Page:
• Windows XP Mode base.vhd
    • XP Mode base disk, contains the core elements of operating system (XP), no user data is saved on this virtual disk
    • default location C:\Program Files\Windows XP Mode
  • Windows XP Mode.vhd
    • Virtual Machine virtual hard drive image, all user data and content is saved on this virtual disk
    • default location C:\Users\Your_Username\AppData\Local\Microsoft\Windows Virtual PC\Virtual Machines
  • Windows XP Mode.vmcx
    • Virtual Machine description and registration settings
    • default location C:\Users\Your_Username\Virtual Machines
  • Windows XP Mode.vmc
    • Virtual Machine settings file
    • default location C:\Users\Your_Username\AppData\Local\Microsoft\Windows Virtual PC\Virtual Machines
  • Windows XP Mode.vmc.vpcbackup
    • Virtual Machine settings backup
    • default location C:\Users\Your_Username\AppData\Local\Microsoft\Windows Virtual PC\Virtual Machines

    Additional files, only exist when certain criteria is met:​
  • Windows XP Mode.vsv
    • Virtual Machine saved state file (hibernation data)
    • default location C:\Users\Your_Username\AppData\Local\Microsoft\Windows Virtual PC\Virtual Machines
    • This file exists only when XP Mode is hibernated or is running. It is deleted automatically every time XP Mode is shut down
  • VirtualPCUndo_Windows XP Mode_X_Y_ZZZZZZZZZZZZZZ.vud
    • Virtual machine Undo-disk (X, Y & Z in the file name are replaced with digits)
    • default location C:\Users\Your_Username\AppData\Local\Microsoft\Windows Virtual PC\Virtual Machines
    • This file exists only if so called Undo Disk is enabled in XP Mode settings

(From the Seven Forums tutorial http://www.sevenforums.com/tutorials/21904-virtual-xp-machine-copy.html.)

Here's the process, it should work although I have to admit I just coined it up using pen and paper. I will test it later, you got me interested. If you have Windows 8 / 8.1 Pro edition I recommend using the Windows native Hyper-V virtualization for the Windows 7 virtual machine, I know for sure that XP Mode installs just fine on Windows 7 running on Hyper-V vm in Windows 8, 8.1 and 10, but this should also work if you prefer using VirtualBox or VMware.

  • Mount the old disk containing Windows 7 to your Windows 8 computer
  • In Windows 8, create a new vm, install Windows 7 on it (tutorial for Hyper-V: http://www.eightforums.com/tutorials/2493-hyper-v-how-use-windows-8-a.html)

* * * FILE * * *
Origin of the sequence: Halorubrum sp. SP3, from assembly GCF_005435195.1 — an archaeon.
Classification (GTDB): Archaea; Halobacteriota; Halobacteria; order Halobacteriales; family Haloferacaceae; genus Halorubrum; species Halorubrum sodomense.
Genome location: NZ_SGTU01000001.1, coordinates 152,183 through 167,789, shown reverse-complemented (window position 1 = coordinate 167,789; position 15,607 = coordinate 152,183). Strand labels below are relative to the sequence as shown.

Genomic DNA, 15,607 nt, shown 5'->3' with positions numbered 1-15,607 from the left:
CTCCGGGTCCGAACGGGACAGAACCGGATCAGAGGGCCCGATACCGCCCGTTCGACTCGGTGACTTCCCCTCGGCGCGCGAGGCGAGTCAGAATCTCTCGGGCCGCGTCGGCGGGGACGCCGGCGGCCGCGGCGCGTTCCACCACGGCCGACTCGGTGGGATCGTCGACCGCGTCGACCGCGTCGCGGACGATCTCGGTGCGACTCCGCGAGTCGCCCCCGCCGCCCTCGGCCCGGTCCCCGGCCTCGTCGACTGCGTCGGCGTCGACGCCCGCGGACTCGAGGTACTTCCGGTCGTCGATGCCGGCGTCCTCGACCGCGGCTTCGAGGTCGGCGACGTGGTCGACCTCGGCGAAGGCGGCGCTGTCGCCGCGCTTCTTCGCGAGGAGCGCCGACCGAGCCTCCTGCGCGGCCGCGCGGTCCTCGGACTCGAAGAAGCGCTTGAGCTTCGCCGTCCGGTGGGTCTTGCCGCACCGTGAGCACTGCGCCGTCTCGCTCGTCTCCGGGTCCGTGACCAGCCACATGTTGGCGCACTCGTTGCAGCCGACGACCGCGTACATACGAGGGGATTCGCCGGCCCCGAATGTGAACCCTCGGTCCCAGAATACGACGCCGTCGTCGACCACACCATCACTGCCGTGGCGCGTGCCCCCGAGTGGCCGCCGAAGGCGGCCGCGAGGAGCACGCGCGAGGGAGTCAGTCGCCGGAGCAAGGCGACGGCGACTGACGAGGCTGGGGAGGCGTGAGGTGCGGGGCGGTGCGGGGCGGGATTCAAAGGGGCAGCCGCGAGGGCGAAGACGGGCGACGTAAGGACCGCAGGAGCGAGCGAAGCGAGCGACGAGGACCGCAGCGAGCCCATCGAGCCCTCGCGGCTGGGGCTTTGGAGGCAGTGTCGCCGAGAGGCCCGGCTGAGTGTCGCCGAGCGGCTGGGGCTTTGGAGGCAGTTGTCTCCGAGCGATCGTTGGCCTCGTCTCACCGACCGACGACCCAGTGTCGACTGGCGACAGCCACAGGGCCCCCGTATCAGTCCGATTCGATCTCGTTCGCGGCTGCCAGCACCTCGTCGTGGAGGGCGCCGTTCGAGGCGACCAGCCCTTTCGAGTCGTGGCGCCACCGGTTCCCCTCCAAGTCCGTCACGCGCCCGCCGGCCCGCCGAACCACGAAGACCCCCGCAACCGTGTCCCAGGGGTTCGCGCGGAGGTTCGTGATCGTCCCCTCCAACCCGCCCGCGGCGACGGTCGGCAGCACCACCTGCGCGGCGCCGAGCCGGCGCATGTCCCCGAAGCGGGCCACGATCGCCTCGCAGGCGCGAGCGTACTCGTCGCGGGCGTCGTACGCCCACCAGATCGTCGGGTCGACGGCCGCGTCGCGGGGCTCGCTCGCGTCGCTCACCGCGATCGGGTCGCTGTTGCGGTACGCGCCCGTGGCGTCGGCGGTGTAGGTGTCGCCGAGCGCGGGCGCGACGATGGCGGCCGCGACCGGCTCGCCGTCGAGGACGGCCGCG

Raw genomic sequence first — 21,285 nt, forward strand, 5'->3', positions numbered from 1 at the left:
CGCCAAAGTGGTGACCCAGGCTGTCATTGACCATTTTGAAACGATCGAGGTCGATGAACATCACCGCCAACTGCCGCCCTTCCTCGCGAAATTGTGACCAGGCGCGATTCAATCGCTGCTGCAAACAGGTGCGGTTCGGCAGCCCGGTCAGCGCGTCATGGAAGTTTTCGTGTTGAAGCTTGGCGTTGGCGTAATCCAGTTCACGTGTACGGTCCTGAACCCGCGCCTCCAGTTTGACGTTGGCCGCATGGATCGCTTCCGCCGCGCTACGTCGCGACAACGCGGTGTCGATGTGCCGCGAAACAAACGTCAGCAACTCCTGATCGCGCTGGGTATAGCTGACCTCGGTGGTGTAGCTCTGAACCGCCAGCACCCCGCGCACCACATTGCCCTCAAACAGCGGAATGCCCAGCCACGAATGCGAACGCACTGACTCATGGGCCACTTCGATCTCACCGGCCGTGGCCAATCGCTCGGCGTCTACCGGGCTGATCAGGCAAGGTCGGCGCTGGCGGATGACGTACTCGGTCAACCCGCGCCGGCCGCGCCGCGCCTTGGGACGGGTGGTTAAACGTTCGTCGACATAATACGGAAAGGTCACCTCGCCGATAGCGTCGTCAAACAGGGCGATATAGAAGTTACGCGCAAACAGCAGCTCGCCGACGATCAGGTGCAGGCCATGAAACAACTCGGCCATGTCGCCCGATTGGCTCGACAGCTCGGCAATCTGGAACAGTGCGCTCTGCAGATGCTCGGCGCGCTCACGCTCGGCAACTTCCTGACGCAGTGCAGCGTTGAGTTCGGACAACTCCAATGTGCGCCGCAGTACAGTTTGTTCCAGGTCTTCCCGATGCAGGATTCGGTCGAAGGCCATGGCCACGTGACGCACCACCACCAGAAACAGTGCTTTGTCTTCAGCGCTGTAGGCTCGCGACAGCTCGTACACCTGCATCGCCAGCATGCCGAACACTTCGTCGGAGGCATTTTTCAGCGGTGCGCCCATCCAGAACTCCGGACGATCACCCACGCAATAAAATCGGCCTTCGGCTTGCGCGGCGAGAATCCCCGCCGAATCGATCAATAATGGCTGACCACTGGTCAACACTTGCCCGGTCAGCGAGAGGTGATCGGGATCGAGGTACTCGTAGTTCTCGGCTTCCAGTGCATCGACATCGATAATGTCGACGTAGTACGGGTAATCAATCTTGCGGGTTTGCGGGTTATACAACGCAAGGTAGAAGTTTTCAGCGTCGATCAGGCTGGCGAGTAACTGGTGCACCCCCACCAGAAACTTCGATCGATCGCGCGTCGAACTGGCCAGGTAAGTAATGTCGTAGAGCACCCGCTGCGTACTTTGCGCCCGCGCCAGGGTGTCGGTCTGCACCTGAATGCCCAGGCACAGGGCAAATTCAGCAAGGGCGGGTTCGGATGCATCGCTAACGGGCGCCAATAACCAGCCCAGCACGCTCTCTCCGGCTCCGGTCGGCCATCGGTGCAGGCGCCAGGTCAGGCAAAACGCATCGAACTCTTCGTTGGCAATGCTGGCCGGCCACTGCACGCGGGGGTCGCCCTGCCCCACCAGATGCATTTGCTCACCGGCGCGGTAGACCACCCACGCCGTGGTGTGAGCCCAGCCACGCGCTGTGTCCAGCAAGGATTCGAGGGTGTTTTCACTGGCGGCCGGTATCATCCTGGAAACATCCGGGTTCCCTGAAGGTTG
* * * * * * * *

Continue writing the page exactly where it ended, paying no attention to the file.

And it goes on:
• In Windows 7 vm (Pro or Ultimate editions) download and install Windows XP Mode, thereafter download and install Windows Virtual PC (tutorial: Windows XP Mode - Install and Setup - Windows 7 Help Forums)
  • After the reboot Virtual PC requires, launch XP Mode, let it run through First Run process, shut it down completely when finally first time on XP desktop
  • Now find each and every of the old XP Mode files on the old Windows 7 HDD as per the list in above information box except the first one, the base vhd file, and copy them to corresponding locations on the Windows 7 vm in Windows 8, overwriting the existing files. Just to be sure you got it I will say this one more time: all other files except the base vhd!
  • An example: If your old Windows 7 HDD, its C: partition is shown as drive X: in Windows 8, copy the file X:\Users\Your_Username\AppData\Local\Microsoft\Windows Virtual PC\Virtual Machines\Windows XP Mode.vhd to the folder C:\Users\Your_Username\AppData\Local\Microsoft\Windows Virtual PC\Virtual Machines\ on the new Windows 7 vm
  • Launch the Windows XP Mode vm on Windows 7 vm in Windows 8, when booted you should now have your old XP Mode running on a new Windows 7 vm
If you want to eliminate the use of second level vm (XP Mode on a Windows 7 vm in Windows 8) you can use the Disk2VHD tool to create a bootable vhd of your XP Mode, then use it as existing vhd and create a new vm directly in Windows 8. See this tutorial on our sister site the Ten Forums for instructions, although written for Windows 10 the Disk2VHD works exactly the same way in Windows XP: Hyper-V - Create and Use VHD of Windows 10 with Disk2VHD. You will need an XP license now when the XP Mode is converted to a normal Windows XP vm.